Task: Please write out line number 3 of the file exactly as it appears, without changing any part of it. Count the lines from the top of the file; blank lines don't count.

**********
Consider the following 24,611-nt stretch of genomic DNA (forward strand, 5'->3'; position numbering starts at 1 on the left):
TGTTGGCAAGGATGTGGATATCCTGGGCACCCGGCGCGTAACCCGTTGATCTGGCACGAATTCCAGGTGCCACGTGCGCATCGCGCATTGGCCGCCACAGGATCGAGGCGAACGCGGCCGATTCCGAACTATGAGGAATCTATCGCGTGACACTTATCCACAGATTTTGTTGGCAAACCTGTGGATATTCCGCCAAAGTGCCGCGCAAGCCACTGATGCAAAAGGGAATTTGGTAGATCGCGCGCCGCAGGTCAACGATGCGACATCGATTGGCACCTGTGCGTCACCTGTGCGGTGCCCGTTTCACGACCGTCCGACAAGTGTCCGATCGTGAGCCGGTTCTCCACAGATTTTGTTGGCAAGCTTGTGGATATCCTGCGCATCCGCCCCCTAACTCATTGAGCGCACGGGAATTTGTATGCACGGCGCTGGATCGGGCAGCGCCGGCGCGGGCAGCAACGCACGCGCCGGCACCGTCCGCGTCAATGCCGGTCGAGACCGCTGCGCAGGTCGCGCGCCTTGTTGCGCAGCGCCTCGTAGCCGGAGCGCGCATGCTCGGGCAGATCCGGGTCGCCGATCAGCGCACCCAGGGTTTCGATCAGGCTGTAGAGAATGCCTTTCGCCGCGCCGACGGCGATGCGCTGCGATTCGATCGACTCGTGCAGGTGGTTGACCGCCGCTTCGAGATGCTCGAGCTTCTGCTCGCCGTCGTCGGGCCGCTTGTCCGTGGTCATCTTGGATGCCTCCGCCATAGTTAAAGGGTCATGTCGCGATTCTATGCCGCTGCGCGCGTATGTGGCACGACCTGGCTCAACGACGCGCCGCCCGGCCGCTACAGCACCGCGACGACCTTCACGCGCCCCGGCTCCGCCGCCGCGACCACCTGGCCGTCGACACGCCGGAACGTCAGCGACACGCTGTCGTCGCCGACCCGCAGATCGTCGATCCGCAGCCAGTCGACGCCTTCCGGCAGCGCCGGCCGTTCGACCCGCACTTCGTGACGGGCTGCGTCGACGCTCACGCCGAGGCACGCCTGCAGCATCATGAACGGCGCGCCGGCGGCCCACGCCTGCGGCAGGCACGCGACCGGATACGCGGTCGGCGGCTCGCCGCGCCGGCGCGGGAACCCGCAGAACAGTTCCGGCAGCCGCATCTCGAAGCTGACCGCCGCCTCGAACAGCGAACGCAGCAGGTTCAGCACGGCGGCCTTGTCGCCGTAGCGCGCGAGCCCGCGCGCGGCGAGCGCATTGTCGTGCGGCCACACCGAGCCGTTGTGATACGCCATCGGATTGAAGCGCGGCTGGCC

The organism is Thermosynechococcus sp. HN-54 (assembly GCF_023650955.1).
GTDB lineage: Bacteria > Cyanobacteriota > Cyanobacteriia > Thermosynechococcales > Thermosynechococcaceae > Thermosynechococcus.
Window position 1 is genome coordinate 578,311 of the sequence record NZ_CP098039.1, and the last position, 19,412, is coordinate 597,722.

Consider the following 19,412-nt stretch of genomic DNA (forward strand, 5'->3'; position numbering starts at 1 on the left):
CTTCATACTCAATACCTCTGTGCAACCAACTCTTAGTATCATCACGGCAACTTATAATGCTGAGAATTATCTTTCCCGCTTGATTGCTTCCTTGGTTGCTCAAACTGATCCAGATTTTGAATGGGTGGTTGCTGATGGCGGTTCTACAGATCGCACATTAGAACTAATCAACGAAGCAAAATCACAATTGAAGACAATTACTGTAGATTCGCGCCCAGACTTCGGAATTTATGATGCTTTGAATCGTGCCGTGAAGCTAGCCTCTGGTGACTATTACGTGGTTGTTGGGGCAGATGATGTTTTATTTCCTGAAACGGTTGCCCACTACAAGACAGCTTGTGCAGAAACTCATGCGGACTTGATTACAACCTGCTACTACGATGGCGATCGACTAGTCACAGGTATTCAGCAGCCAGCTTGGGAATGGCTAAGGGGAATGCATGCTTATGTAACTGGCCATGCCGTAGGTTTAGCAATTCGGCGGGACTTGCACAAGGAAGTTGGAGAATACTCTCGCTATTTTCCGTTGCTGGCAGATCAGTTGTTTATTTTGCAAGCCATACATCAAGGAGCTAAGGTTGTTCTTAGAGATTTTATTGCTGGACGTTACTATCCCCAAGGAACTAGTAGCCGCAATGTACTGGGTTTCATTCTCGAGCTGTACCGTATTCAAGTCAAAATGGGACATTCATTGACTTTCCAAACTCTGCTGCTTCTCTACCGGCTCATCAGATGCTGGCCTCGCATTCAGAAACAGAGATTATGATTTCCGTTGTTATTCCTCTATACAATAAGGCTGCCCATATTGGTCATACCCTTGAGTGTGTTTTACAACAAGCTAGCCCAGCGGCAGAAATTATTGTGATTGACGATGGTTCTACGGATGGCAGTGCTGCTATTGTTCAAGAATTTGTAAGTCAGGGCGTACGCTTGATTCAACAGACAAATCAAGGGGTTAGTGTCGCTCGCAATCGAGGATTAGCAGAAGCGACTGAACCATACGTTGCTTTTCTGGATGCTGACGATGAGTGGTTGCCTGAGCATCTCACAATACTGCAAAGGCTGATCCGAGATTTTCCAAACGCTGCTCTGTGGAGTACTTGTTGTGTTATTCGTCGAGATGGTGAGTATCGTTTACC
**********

The organism is Thermosynechococcus sp. HN-54 (assembly GCF_023650955.1).